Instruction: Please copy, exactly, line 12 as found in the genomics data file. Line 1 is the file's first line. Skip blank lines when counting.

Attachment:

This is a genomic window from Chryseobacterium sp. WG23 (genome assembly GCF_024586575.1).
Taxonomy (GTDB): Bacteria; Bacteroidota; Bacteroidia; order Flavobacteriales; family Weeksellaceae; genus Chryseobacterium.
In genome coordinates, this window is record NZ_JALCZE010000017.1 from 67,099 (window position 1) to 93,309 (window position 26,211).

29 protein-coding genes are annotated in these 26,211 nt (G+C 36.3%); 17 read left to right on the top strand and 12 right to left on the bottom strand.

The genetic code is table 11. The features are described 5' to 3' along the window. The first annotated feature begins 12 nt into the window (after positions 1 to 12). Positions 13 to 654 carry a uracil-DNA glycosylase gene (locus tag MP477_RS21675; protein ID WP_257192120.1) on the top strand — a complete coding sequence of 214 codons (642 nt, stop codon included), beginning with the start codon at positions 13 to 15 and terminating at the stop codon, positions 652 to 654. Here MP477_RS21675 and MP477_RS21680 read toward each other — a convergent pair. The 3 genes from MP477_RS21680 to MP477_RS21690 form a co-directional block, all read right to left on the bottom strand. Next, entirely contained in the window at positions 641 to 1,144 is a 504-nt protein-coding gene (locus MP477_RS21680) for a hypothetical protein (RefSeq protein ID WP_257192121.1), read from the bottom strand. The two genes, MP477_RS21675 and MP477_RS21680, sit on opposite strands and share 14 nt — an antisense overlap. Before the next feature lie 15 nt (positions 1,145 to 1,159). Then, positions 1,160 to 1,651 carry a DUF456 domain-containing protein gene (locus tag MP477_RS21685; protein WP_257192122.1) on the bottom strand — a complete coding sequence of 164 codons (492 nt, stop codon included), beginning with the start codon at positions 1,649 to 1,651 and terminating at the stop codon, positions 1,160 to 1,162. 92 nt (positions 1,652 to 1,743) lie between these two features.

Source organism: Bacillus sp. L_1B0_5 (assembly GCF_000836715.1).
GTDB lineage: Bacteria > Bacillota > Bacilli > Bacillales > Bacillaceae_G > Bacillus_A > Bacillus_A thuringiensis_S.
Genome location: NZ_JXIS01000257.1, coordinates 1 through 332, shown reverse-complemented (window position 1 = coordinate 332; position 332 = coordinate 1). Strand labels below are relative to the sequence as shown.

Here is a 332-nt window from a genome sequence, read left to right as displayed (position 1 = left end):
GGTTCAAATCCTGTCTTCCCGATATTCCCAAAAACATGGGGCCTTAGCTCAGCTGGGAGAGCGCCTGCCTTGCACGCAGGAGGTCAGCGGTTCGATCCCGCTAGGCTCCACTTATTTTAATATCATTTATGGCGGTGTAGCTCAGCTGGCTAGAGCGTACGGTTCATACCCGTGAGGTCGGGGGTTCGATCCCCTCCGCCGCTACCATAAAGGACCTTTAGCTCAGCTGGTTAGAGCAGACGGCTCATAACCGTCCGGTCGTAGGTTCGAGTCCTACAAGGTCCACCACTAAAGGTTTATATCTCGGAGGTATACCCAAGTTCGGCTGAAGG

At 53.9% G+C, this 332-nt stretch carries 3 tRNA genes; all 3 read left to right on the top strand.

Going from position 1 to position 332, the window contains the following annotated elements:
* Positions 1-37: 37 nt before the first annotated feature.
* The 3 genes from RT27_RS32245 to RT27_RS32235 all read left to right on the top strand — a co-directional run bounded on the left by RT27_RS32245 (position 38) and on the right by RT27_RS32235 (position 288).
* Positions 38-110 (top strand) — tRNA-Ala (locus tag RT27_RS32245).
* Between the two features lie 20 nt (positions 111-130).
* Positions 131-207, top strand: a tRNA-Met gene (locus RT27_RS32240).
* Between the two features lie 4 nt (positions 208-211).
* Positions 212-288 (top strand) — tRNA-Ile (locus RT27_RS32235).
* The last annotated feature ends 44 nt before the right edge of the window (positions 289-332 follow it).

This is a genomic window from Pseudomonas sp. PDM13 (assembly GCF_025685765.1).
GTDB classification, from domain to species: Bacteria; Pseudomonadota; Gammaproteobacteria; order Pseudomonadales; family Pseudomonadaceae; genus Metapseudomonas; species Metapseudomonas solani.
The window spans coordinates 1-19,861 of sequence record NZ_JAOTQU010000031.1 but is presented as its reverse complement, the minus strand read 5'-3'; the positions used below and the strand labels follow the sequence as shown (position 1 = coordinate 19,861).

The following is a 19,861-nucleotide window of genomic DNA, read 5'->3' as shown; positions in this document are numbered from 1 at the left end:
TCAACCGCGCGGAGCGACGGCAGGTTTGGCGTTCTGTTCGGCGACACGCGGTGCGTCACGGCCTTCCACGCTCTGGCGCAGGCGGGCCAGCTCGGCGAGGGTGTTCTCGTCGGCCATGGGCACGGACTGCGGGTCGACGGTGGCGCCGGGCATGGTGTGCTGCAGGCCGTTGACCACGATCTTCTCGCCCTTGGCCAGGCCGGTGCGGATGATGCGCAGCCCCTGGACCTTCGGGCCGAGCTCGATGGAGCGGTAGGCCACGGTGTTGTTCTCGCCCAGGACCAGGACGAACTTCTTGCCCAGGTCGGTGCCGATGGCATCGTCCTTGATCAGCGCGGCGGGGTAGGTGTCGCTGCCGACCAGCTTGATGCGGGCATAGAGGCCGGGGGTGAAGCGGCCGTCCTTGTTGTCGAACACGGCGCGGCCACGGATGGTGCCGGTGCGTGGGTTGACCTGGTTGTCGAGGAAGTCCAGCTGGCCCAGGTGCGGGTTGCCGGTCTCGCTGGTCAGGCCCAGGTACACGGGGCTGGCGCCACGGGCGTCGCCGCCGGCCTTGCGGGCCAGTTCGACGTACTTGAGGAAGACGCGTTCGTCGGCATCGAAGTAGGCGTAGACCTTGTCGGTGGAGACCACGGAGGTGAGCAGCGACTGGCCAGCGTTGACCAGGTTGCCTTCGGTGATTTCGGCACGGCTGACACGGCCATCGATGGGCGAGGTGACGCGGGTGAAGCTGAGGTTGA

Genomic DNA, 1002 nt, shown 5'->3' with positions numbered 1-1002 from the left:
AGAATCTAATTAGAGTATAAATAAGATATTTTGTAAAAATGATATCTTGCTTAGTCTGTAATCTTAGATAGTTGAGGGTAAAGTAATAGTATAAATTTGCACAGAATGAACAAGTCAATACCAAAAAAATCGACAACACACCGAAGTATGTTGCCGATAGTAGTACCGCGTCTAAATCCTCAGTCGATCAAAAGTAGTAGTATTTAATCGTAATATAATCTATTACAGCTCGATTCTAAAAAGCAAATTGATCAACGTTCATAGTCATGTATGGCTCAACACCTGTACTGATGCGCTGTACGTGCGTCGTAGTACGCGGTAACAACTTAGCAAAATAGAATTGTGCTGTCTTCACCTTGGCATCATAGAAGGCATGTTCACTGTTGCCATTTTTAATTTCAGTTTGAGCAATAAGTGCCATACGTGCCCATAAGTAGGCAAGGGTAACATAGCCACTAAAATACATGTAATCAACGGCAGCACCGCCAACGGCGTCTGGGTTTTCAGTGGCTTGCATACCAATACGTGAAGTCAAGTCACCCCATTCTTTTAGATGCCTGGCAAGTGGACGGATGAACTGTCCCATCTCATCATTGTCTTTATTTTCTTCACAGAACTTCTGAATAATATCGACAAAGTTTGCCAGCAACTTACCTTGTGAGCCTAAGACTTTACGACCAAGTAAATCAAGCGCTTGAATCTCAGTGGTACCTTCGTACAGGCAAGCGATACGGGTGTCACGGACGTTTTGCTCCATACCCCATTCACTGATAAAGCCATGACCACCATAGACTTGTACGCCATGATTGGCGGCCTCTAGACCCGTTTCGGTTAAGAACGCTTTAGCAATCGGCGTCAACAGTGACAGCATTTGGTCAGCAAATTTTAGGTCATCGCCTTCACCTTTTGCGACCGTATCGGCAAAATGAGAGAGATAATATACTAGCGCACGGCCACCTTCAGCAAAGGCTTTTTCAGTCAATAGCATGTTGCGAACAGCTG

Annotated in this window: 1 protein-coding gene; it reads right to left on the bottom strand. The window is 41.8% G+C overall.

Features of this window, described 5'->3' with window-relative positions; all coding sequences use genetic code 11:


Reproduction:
Going from position 1 to position 332, the window contains the following annotated elements: